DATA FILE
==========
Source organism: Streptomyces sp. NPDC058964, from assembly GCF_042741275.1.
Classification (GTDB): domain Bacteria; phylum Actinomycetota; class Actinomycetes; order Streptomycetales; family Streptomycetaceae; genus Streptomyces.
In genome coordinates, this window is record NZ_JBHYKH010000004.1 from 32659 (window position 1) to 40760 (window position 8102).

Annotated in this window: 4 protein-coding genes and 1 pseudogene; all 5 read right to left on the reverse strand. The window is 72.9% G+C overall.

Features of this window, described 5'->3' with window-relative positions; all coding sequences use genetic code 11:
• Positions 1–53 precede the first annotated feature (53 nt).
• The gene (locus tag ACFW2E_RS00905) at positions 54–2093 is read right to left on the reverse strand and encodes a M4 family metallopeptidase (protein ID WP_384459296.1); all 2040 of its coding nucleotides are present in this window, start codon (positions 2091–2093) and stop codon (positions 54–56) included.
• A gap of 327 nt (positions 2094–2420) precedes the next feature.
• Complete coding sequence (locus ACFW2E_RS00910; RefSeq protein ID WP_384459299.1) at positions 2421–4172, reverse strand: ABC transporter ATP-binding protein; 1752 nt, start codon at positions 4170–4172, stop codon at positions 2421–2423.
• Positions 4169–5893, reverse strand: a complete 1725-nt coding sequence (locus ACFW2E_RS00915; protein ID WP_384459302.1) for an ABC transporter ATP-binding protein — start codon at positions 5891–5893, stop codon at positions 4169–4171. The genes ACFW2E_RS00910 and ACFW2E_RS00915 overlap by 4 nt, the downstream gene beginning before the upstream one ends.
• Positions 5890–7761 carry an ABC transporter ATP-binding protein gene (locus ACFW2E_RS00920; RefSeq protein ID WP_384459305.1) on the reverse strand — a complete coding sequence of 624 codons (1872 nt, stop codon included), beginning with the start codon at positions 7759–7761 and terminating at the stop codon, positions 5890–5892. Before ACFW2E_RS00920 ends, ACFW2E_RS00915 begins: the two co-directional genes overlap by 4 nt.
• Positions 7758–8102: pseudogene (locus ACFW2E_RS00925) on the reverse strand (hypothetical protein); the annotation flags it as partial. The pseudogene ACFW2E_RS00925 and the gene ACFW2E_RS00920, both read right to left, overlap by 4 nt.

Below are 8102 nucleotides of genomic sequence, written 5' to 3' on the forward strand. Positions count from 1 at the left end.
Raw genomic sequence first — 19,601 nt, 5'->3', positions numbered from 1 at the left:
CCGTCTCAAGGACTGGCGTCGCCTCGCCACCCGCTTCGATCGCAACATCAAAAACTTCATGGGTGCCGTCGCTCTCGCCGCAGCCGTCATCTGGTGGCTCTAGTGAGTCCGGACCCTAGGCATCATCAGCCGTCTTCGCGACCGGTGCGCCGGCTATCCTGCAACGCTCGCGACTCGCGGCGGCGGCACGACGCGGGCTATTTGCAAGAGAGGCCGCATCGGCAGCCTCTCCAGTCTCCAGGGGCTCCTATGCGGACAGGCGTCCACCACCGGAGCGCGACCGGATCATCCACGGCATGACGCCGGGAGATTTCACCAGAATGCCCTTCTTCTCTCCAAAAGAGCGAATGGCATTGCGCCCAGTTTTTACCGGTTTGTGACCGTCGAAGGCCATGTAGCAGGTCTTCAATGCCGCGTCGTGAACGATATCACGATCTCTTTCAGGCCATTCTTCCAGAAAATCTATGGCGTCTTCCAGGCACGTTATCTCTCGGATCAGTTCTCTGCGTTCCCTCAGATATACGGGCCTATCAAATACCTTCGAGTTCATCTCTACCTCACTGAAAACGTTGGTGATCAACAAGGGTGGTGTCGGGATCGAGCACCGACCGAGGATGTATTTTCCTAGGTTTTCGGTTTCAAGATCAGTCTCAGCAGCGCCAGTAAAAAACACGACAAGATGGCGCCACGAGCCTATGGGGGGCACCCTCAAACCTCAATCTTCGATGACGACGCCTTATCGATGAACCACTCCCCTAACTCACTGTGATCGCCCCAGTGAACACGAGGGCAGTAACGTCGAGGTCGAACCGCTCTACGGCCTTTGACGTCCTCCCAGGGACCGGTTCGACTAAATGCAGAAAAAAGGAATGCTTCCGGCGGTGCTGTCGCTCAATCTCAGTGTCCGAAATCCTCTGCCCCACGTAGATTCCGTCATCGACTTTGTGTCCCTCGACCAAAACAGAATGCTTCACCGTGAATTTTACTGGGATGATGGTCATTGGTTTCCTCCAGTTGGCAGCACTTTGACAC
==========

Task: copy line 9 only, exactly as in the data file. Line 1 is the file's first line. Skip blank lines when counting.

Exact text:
• Complete coding sequence (locus ACFW2E_RS00910; RefSeq protein ID WP_384459299.1) at positions 2421–4172, reverse strand: ABC transporter ATP-binding protein; 1752 nt, start codon at positions 4170–4172, stop codon at positions 2421–2423.